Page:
clown

[kloun] /klaʊn/
noun
1.
a comic performer, as in a circus, theatrical production, or the like, who wears an outlandish costume and makeup and entertains by pantomiming common situations or actions in exaggerated or ridiculous fashion, by juggling or tumbling, etc.
2.
a person who acts like a clown; comedian; joker; buffoon; jester.
3.
a prankster; a practical joker.
4.
Slang. a coarse, ill-bred person; a boor.
5.
a peasant; rustic.
verb (used without object)
6.
to act like a clown.
Origin
1555–65; earlier cloyne, clowne, perhaps akin to Old Norse klunni boor, Danish dialect klunds, Swedish dialect klunn log
Related forms
clownish, adjective
clownishly, adverb
clownishness, noun
Synonyms
3. lout, churl. 4. bumpkin.
British Dictionary definitions for more clownish
clown (klaʊn)
 
n
1.  a comic entertainer, usually grotesquely costumed and made up, appearing in the circus
2.  any performer who elicits an amused response
3.  someone who plays jokes or tricks
4.  a person who acts in a comic or buffoon-like manner
5.  a coarse clumsy rude person; boor
6.  archaic a countryman or rustic
 
vb
7.  to perform as a clown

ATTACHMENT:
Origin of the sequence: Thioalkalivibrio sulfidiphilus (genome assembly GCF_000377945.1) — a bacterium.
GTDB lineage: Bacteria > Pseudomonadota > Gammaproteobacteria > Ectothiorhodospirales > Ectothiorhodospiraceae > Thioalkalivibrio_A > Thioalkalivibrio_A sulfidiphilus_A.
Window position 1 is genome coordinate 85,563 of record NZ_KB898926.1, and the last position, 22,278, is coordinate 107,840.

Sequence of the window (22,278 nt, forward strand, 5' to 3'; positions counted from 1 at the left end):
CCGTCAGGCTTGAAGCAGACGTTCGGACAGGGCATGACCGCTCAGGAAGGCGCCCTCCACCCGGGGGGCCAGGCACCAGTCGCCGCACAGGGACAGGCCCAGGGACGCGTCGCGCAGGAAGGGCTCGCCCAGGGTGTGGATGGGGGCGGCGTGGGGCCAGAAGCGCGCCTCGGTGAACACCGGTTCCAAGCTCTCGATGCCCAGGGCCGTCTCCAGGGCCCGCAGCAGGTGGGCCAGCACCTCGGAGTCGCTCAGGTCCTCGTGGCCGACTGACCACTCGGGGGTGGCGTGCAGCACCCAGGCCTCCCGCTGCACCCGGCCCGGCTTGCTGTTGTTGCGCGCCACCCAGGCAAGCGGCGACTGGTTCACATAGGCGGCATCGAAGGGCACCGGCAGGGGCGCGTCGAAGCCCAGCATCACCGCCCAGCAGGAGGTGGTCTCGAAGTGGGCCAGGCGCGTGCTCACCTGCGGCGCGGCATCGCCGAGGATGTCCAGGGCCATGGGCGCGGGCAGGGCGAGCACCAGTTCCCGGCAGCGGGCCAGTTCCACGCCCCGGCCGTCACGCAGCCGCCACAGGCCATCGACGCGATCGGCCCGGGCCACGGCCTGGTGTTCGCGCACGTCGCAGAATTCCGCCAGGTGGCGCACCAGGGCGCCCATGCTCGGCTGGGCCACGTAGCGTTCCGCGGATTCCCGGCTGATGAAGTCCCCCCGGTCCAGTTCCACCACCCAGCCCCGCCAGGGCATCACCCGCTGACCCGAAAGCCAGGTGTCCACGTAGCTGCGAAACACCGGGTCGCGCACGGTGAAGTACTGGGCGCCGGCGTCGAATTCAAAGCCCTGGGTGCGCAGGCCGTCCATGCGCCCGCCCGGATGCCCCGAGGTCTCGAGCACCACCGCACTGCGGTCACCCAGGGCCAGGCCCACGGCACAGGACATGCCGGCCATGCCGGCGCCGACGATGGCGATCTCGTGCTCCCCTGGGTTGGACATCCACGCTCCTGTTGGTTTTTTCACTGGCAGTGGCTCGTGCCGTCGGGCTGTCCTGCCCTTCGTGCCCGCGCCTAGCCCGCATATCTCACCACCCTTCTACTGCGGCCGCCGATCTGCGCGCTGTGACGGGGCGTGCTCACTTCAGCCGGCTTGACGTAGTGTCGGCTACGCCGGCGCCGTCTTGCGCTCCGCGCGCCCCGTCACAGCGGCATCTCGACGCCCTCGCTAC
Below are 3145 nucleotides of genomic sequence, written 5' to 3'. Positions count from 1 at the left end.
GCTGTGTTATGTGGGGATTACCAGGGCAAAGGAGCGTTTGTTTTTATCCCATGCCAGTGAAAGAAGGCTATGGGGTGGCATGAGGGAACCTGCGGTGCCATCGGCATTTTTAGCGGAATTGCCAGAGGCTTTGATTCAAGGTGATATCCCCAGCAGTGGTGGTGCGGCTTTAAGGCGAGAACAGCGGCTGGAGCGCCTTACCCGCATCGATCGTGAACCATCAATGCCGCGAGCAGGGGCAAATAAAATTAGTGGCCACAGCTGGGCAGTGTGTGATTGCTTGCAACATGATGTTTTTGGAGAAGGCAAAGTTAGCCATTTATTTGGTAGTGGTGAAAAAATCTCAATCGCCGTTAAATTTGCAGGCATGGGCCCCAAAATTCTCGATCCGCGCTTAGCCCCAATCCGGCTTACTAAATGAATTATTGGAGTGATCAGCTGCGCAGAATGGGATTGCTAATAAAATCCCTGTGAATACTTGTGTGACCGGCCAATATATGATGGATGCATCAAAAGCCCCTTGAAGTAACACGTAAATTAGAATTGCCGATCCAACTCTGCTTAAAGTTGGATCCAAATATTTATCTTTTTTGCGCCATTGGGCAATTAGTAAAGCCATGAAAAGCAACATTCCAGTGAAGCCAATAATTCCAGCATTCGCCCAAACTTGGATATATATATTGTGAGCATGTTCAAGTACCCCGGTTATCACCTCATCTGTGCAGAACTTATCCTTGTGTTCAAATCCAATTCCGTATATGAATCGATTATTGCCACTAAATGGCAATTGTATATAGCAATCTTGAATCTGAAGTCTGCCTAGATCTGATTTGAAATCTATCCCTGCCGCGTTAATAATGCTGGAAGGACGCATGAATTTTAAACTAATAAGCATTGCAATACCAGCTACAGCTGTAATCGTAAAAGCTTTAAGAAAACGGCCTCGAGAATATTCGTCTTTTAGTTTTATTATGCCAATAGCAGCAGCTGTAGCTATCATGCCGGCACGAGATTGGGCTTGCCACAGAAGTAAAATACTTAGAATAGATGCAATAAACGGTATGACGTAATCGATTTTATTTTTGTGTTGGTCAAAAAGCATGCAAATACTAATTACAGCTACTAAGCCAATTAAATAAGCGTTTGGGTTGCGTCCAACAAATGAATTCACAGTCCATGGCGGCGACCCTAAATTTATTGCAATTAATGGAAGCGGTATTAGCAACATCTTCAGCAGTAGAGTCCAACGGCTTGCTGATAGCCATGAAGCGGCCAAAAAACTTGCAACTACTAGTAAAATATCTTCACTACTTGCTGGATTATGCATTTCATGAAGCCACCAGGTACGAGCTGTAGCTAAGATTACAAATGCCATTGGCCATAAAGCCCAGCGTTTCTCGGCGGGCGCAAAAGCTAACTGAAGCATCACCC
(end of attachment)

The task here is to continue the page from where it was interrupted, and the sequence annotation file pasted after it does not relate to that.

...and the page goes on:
8.  to play jokes or tricks
9.  to act foolishly
 
[C16: perhaps of Low German origin; compare Frisian klönne, Icelandic klunni clumsy fellow]
 
'clownery
 
n
 
'clownish
 
adj
 
'clownishly
 
adv
 
'clownishness
 
n

Collins English Dictionary - Complete & Unabridged 10th Edition
2009 © William Collins Sons & Co. Ltd. 1979, 1986 © HarperCollins
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Word Origin and History for more clownish
clown
1560s, origin uncertain. Perhaps from Scand. dial., or akin to N.Fris. klonne "clumsy person," or, less likely, from L. colonus "colonist, farmer," hence, "rustic, boor," which apparently was the earliest Eng. sense.
Online Etymology Dictionary, © 2010 Douglas Harper
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Slang related to more clownish

clown

noun

A person for whom the speaker feels mild contempt, esp one whose behavior merits derision : Get this clown off my back and let me help you (1920s+)

verb

(also clown around) To behave frivolously; persist in inappropriate levity (1940s+)


Dictionary of American Slang
Copyright © 1986 by HarperCollins Publishers
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Difficulty index for more clownish

Few English speakers likely know this word

Tile value for more

6
7
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